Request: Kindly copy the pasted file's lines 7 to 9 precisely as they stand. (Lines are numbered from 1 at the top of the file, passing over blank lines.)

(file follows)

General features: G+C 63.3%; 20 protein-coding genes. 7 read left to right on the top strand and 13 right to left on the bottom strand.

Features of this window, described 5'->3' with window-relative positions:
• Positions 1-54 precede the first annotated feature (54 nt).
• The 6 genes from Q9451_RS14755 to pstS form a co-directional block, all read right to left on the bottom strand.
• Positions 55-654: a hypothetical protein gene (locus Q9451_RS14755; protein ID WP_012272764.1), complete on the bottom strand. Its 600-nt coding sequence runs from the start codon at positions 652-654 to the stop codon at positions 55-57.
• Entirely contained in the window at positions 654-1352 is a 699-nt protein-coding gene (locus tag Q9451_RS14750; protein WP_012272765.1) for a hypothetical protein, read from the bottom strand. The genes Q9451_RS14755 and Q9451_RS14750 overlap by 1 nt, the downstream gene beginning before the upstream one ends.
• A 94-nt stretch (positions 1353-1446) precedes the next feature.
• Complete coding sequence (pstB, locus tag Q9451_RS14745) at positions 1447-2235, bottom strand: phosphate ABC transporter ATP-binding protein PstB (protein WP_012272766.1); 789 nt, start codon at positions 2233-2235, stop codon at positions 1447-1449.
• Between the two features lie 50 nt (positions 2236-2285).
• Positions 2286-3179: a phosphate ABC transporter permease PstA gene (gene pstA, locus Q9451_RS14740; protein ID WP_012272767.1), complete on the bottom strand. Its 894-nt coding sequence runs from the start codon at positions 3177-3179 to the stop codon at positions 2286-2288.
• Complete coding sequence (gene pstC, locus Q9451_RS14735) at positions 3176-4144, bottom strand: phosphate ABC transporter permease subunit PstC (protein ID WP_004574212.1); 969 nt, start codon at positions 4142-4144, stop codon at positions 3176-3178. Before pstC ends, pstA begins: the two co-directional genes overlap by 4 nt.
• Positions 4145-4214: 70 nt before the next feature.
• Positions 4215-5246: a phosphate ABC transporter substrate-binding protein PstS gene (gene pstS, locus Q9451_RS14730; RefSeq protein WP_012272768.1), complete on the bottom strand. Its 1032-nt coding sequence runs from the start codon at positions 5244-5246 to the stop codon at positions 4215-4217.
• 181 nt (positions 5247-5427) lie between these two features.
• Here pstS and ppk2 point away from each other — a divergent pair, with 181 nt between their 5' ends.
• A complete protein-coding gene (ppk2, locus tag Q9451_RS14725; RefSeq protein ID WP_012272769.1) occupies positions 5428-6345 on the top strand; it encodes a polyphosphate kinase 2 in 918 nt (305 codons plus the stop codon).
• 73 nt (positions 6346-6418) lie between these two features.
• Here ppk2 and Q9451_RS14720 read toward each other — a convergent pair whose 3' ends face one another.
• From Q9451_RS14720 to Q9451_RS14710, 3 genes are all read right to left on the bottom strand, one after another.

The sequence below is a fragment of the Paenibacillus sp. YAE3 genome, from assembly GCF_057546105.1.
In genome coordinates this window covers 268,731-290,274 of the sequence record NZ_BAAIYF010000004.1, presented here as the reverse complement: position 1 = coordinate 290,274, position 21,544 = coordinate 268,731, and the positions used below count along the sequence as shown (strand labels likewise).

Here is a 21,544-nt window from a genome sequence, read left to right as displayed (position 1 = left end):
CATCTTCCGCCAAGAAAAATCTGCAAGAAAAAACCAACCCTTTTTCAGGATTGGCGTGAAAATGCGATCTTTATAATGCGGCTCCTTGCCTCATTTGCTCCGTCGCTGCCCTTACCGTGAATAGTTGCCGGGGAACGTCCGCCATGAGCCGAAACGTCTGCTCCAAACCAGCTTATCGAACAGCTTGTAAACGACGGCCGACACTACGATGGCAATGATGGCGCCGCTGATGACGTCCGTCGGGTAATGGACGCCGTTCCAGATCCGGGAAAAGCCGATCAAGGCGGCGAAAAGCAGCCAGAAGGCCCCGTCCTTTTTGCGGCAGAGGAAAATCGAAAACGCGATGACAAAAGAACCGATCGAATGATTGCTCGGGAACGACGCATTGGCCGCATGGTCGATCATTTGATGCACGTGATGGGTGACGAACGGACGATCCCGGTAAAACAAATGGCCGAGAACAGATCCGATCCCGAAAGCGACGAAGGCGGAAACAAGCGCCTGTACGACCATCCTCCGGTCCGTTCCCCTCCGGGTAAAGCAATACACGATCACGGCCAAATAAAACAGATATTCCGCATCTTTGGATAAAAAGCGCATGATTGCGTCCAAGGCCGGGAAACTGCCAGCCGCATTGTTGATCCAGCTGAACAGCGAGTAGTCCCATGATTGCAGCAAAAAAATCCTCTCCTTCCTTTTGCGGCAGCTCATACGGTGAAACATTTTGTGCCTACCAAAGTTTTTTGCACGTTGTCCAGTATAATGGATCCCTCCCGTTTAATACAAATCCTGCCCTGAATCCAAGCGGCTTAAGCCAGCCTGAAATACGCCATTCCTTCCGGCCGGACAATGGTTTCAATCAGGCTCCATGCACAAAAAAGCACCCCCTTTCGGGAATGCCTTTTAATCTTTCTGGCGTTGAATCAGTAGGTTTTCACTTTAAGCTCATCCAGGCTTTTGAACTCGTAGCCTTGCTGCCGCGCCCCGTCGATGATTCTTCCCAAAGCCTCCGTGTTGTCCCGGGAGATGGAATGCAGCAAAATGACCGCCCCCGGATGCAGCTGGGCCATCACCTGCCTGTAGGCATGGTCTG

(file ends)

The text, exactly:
• A 94-nt stretch (positions 1353-1446) precedes the next feature.
• Complete coding sequence (pstB, locus tag Q9451_RS14745) at positions 1447-2235, bottom strand: phosphate ABC transporter ATP-binding protein PstB (protein WP_012272766.1); 789 nt, start codon at positions 2233-2235, stop codon at positions 1447-1449.
• Between the two features lie 50 nt (positions 2236-2285).